Before Dred Scott:
Freedom Suits in Antebellum Missouri

Glossary of Terms

appeal—to ask the judges of a higher court, such as the Missouri Supreme Court, to review the decision made by a lower court, such as a circuit court

antebellum—in United States history, the period before the Civil War, beginning in the 1830s and lasting until 1860

bill of exceptions—a formal, written request for a new trial in which a person tells the judge the circumstances that call for a new trial

charge of trespass of false imprisonment—a legal document required in Missouri slave freedom suits that lists the charges against a slave master and includes evidence of physical abuse

the Civil War—1861-1865-the war fought in the United States between the northern (Union) states and the southern (Confederate) states over the issues of states' rights and slavery

counsel—a lawyer

defendant—the person charged with breaking the law

expansion—the spread of slavery to new areas of the United States; primarily west of the Mississippi River

false imprisonment—illegally holding someone as a slave or prisoner

free—in territorial and antebellum Missouri history, a black person who was not a slave was considered "free"—therefore, he or she was referred to as a "free black person"

freedom suit—in territorial and antebellum Missouri history, a legal action in which a slave sued for his or her freedom

manumission—when the owner of a slave freed him or her, often done in a will for years of good service

Missouri Compromise (1820)—an Act of Congress passed on March 6, 1820, allowing Maine to enter the Union as a free state and Missouri to enter the Union as a slave state; also stated that slavery would not be allowed in any other lands north of the geographic line known as 36'30° (Missouri's southern border)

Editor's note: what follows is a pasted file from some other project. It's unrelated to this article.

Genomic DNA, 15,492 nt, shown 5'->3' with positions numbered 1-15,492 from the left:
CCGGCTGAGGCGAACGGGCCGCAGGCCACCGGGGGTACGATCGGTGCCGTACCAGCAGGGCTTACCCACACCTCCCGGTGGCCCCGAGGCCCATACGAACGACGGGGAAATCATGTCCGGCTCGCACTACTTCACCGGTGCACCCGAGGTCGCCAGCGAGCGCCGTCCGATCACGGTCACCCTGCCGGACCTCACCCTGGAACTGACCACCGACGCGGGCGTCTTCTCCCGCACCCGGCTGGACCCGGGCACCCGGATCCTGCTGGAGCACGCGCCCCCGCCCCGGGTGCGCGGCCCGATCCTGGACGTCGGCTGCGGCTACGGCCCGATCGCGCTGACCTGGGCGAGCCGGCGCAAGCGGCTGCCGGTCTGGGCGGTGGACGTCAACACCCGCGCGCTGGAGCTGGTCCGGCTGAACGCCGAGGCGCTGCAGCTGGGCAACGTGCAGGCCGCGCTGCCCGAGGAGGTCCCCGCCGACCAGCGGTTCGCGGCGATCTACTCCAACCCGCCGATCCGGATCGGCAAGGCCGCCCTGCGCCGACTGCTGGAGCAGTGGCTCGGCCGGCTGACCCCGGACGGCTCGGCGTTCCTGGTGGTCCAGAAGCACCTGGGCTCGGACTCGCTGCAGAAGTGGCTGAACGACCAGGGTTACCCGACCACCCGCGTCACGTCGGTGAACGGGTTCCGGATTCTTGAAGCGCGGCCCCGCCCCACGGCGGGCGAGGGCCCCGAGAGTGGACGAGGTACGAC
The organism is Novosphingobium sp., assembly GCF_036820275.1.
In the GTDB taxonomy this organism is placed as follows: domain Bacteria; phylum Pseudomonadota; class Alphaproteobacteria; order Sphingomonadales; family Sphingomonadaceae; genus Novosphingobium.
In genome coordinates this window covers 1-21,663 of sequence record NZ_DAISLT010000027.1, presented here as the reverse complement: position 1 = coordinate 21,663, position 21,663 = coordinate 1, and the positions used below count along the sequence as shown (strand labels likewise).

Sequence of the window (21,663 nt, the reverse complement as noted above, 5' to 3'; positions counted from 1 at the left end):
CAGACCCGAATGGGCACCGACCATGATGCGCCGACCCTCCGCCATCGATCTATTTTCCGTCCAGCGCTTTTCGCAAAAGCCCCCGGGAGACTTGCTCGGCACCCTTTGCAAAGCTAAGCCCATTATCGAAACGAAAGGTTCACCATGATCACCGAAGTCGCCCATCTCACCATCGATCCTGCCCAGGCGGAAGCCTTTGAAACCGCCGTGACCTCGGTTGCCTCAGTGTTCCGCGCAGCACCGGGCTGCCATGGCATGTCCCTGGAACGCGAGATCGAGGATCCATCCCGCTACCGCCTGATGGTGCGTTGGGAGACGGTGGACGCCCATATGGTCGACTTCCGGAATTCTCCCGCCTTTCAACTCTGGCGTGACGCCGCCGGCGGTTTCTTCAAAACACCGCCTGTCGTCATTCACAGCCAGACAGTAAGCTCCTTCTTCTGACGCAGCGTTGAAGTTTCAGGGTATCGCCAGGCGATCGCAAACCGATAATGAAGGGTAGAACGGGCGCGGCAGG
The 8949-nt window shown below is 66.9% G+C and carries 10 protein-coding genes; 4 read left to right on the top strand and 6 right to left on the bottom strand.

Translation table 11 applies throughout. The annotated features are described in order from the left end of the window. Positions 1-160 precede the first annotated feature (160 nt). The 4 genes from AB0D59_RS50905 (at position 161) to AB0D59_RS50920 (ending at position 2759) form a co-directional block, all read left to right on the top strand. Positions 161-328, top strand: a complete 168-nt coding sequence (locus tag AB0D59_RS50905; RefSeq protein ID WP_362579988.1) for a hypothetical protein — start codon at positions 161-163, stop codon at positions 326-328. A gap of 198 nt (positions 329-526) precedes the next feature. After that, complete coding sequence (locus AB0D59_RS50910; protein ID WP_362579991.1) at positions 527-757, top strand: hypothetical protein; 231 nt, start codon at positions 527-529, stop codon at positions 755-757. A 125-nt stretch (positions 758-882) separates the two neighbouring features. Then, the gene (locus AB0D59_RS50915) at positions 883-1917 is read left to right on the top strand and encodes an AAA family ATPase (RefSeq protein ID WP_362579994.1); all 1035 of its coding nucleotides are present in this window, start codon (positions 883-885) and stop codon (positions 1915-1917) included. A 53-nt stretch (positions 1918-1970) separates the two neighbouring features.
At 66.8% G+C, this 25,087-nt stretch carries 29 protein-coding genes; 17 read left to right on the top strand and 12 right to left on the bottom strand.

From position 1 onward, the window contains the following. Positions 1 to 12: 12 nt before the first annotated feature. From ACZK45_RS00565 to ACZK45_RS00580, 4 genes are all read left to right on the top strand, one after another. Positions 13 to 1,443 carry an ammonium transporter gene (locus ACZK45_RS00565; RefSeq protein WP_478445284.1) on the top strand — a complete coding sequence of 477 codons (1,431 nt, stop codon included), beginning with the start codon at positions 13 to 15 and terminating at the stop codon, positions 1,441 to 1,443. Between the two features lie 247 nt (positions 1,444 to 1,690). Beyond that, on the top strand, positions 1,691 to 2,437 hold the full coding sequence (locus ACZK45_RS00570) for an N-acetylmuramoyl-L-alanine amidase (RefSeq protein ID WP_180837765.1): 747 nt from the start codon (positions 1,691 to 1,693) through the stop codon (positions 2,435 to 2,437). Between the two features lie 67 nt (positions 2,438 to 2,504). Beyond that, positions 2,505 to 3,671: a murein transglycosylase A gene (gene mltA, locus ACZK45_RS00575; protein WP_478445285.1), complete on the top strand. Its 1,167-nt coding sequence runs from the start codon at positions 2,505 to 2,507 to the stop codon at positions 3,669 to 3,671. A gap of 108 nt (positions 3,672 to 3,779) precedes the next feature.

Northwest Ordinance (1787)—a regulation that allowed Americans to settle in the lands north of the Ohio River, but did not allow slavery. This area later became the states of Ohio, Indiana, Michigan, Illinois, and Wisconsin

"once free, always free"—in 1824, the Missouri Supreme Court decided that if a slave was taken to live in a territory or state where slavery was not allowed, at that point the slave became a free person—even if he or she later returned to a slave state, such as Missouri

petition—referred to, in slave freedom suits, as a "petition for freedom"--a document that was the first step in applying for freedom from slavery. It set out the reasons why the petitioner feels he or she should not be held as a slave—usually because of residence in a free territory or state

petitioner—the person who presents a formal, written request for court action

precedent—a decision that sets an example for future decisions in similar cases

pro forma—a formal pattern for people to follow when writing certain legal documents

slavery—holding a person as one's property and forcing them to work as a slave

statehood—when a new state is officially recognized as a member of the United States

statute—a written law enacted by a legislature

territorial—describes the time (1803-1820) that the land which later became the state of Missouri belonged to the United States but was not formally admitted as a state in the Union

wrongful servitude—the act of forcing someone to work as a slave